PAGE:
However, Baker at Waldenbooks in Hurst, Tex., reports that she runs two "huge" romance reading groups, one that meets at the store and one that meets at a local library. And Wilson of the Last Chapter says of that store's monthly meetings, "I have a romance group, and I think women like to talk about romances, but it's different than book groups. Romance people usually have bought several books in a month."
Beauty Is Only Skin Deep
The bodice-ripper is dead, at least when it comes to book covers. Fresher today are covers depicting modern life, or hunky men who aren't caught in a clinch.
"We seem to be past the bodice-ripping stage finally, and the Fabio hair. It seems like the ones with the cartoony, artsy drawings are a little more attractive than the old pictures posing the person this way and that way," says Buck of Vintage Books. "I rarely see any of the bodice-rippers anymore," says Greene of Borders. "And if you have a really interesting male on the cover, it's going to sell."
"Anything hero-driven or suspense, and since 9/11 anything with firefighters," says Baker of Waldenbooks. "The cover has got to sell itself."
"I'm glad they got away from the clinch covers, and I like the way they've simplified the covers. If they're too cluttered, nobody looks at them," says Steckiel.
Tattered Cover's Hellmers says, "They're doing plainer covers, and I think that's probably a good thing. That way, there's less of a stigma attached. I just think it's a win-win for everyone to move away from the pictures that used to be on them and move toward your basic title, author and nice little graphic."
Schreckengost of the Book Depot says, "The usual one where you've got the guy and the girl, the old type of romance cover, tends not to sell anymore. They're looking for covers that are drawn, like for chick lit, or unusual ones. Diane Chamberlain's first, Courage Tree [Mira, 2002], had the most beautiful tree on the cover. Really pretty nature scenes get attention."
Chances are those covers are on mass market paperbacks. While publishers are offering more and more trade paperbacks and even hardcovers in the category, readers resist their higher prices. "Romance readers indicate that they prefer the mass market format for romance novels," says Grimshaw of Waldenbooks.
"Mass market will always be the favorite because the ladies can put it in their purse. Trade paperback is still the cost of two mass markets, and more for the buck is always going to win out," says Baker of Waldenbooks.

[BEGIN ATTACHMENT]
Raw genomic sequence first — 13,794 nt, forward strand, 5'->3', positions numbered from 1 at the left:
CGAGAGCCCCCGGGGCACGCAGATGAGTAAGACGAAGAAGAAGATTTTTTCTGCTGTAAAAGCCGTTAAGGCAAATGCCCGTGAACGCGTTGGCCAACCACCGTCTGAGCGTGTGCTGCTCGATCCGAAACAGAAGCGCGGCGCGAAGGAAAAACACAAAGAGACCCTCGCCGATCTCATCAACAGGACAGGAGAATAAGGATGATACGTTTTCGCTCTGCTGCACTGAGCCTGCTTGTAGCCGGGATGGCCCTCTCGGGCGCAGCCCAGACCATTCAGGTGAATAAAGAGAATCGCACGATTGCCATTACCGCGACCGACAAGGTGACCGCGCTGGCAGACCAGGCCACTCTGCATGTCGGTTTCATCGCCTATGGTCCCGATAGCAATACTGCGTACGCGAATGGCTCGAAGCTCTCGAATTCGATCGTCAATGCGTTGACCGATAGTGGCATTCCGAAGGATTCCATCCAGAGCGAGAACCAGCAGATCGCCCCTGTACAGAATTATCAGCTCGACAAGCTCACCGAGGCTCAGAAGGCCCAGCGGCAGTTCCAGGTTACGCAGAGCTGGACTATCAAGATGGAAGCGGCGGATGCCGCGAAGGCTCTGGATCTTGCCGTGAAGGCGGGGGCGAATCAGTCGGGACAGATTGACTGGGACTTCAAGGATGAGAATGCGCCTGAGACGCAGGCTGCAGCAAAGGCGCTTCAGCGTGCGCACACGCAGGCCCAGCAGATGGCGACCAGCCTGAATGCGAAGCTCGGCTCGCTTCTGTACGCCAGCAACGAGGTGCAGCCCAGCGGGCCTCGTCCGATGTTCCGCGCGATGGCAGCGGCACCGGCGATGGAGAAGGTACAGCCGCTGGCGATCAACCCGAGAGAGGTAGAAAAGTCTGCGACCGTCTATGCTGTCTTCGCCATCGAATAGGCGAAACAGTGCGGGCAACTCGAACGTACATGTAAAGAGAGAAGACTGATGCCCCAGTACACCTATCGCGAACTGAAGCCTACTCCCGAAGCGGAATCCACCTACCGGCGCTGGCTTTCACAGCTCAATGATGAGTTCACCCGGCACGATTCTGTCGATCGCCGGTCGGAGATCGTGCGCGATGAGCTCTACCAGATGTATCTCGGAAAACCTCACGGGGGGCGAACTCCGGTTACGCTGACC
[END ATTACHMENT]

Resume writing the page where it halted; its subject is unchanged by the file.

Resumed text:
Greene of Borders refers to the increase in trade paperback titles as "a publisher thing" and notes that sales for such titles have generally been disappointing.
"This is an economically depressed area," says Schreckengost of the Book Depot. "It depends on the popularity of the author, but it is a little harder to sell those trades. If it's an unknown author, you're taking a bit of a chance."
"They don't want to pay for the trade," says Anderson of Books Connection. "It kills me when I go to buy a book and it's only out in trade. That's as bad as it being only out in hardcover."
"Pricewise, they want mass market," says Buck of Vintage books. "People are more willing than they were to get the trade paperback, but they still come out with a huge stack of mass markets." Hardcover is even further out of reach. "The romance readers I have are voracious," says Greene of the Naperville Borders. "If they're going to spend $20 on a hardcover, they could get four to five mass markets for the same amount. It's much more reasonable to assume they're going to buy a mass market."
Although an attractive cover and an economical price may draw in readers, booksellers think that this is one category where handselling is crucial. They rely on a steady stream of advance reader copies in order to remain up-to-date. "The publishing houses send out ARCs three months in advance, and I read a book a night," says Baker of Waldenbooks.
Indeed, shelf-talkers, bookmarks and other promotional gambits are all well and good, but as Wilson of the Last Chapter puts it, "The best thing for us is when we get advance copies." At the Borders in Naperville, Greene relies on ARCs in order to write reviews for the romance newsletter she offers.
Booksellers note, however, that big-name authors receive the lion's share of marketing support. Says Steckiel, "[Publishers] do a lot for the authors who are up there, like Nora [Roberts]. I'd like to see them push the midlist more. When they cut the midlist about five years ago, the publishing companies lost money. I would like to see more promotional materials or more ARCs done on those than I would the bigger names, because the bigger names are going to sell because of their position. That way a person like me may run across an author with a fairly good book, and I may order more of that book if I get a chance to read it before it comes out."